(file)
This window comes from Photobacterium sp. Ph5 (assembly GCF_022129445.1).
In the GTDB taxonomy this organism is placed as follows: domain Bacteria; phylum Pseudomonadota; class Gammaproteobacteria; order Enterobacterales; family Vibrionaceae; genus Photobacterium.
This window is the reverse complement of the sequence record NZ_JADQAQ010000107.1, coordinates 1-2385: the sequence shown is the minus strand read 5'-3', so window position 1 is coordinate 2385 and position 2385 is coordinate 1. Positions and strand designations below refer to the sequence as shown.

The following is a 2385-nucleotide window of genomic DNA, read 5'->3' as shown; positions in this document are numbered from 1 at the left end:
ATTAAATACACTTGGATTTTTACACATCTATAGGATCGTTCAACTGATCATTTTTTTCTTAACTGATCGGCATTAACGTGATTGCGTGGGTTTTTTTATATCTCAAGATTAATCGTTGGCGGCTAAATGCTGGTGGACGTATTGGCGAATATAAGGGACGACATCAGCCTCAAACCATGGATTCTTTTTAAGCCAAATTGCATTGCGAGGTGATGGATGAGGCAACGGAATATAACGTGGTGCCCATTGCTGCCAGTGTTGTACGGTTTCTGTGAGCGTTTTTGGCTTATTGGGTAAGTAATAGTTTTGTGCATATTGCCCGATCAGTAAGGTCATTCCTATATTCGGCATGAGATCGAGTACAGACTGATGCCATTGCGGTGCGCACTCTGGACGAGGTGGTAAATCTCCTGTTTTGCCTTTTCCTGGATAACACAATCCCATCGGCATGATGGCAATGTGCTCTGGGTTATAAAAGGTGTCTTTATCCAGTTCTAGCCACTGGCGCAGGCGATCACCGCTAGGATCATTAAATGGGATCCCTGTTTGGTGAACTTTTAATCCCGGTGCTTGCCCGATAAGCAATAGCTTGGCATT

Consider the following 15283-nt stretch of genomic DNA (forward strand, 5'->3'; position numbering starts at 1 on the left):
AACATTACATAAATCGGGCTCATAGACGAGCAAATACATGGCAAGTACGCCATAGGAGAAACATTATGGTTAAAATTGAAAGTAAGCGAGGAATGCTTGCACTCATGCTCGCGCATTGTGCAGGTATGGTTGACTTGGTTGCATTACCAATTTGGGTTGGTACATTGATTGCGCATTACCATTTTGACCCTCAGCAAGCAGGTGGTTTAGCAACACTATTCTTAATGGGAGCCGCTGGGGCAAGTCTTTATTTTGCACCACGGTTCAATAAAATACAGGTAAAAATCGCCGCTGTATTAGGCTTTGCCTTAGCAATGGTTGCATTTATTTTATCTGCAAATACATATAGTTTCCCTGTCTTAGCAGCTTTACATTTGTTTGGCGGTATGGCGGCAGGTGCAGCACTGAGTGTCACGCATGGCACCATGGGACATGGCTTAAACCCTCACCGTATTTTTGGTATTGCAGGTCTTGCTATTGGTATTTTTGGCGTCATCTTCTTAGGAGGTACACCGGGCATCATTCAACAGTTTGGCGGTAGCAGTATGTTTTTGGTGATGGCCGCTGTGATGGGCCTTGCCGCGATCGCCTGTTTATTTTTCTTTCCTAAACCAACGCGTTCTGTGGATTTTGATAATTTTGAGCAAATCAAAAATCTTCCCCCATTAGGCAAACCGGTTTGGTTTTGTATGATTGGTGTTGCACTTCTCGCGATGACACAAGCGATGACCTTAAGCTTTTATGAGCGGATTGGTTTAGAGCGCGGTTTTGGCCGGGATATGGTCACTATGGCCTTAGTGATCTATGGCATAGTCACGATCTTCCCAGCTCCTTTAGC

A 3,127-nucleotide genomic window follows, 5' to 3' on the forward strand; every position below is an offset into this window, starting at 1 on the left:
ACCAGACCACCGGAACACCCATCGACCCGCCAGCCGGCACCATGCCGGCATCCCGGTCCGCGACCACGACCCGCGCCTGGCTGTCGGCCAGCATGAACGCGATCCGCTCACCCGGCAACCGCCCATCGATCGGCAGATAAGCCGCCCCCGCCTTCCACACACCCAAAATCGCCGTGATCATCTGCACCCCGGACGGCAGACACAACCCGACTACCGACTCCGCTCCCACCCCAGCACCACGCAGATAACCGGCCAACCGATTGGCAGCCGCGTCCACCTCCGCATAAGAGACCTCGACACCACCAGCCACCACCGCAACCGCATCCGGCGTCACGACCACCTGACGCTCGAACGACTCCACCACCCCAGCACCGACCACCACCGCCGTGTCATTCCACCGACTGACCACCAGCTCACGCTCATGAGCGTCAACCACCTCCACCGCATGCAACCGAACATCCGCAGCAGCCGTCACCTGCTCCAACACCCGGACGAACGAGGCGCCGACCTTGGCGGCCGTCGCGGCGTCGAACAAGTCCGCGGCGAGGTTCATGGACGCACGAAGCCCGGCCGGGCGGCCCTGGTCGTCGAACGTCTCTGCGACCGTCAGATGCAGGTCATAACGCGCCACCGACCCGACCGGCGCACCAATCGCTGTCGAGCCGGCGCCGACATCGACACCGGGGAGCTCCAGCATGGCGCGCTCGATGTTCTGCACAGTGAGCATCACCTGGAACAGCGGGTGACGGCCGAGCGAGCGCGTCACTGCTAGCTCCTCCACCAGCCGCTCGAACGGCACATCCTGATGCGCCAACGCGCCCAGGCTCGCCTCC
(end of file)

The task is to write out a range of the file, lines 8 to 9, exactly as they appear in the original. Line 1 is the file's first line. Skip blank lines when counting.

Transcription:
A 3,127-nucleotide genomic window follows, 5' to 3' on the forward strand; every position below is an offset into this window, starting at 1 on the left:
ACCAGACCACCGGAACACCCATCGACCCGCCAGCCGGCACCATGCCGGCATCCCGGTCCGCGACCACGACCCGCGCCTGGCTGTCGGCCAGCATGAACGCGATCCGCTCACCCGGCAACCGCCCATCGATCGGCAGATAAGCCGCCCCCGCCTTCCACACACCCAAAATCGCCGTGATCATCTGCACCCCGGACGGCAGACACAACCCGACTACCGACTCCGCTCCCACCCCAGCACCACGCAGATAACCGGCCAACCGATTGGCAGCCGCGTCCACCTCCGCATAAGAGACCTCGACACCACCAGCCACCACCGCAACCGCATCCGGCGTCACGACCACCTGACGCTCGAACGACTCCACCACCCCAGCACCGACCACCACCGCCGTGTCATTCCACCGACTGACCACCAGCTCACGCTCATGAGCGTCAACCACCTCCACCGCATGCAACCGAACATCCGCAGCAGCCGTCACCTGCTCCAACACCCGGACGAACGAGGCGCCGACCTTGGCGGCCGTCGCGGCGTCGAACAAGTCCGCGGCGAGGTTCATGGACGCACGAAGCCCGGCCGGGCGGCCCTGGTCGTCGAACGTCTCTGCGACCGTCAGATGCAGGTCATAACGCGCCACCGACCCGACCGGCGCACCAATCGCTGTCGAGCCGGCGCCGACATCGACACCGGGGAGCTCCAGCATGGCGCGCTCGATGTTCTGCACAGTGAGCATCACCTGGAACAGCGGGTGACGGCCGAGCGAGCGCGTCACTGCTAGCTCCTCCACCAGCCGCTCGAACGGCACATCCTGATGCGCCAACGCGCCCAGGCTCGCCTCC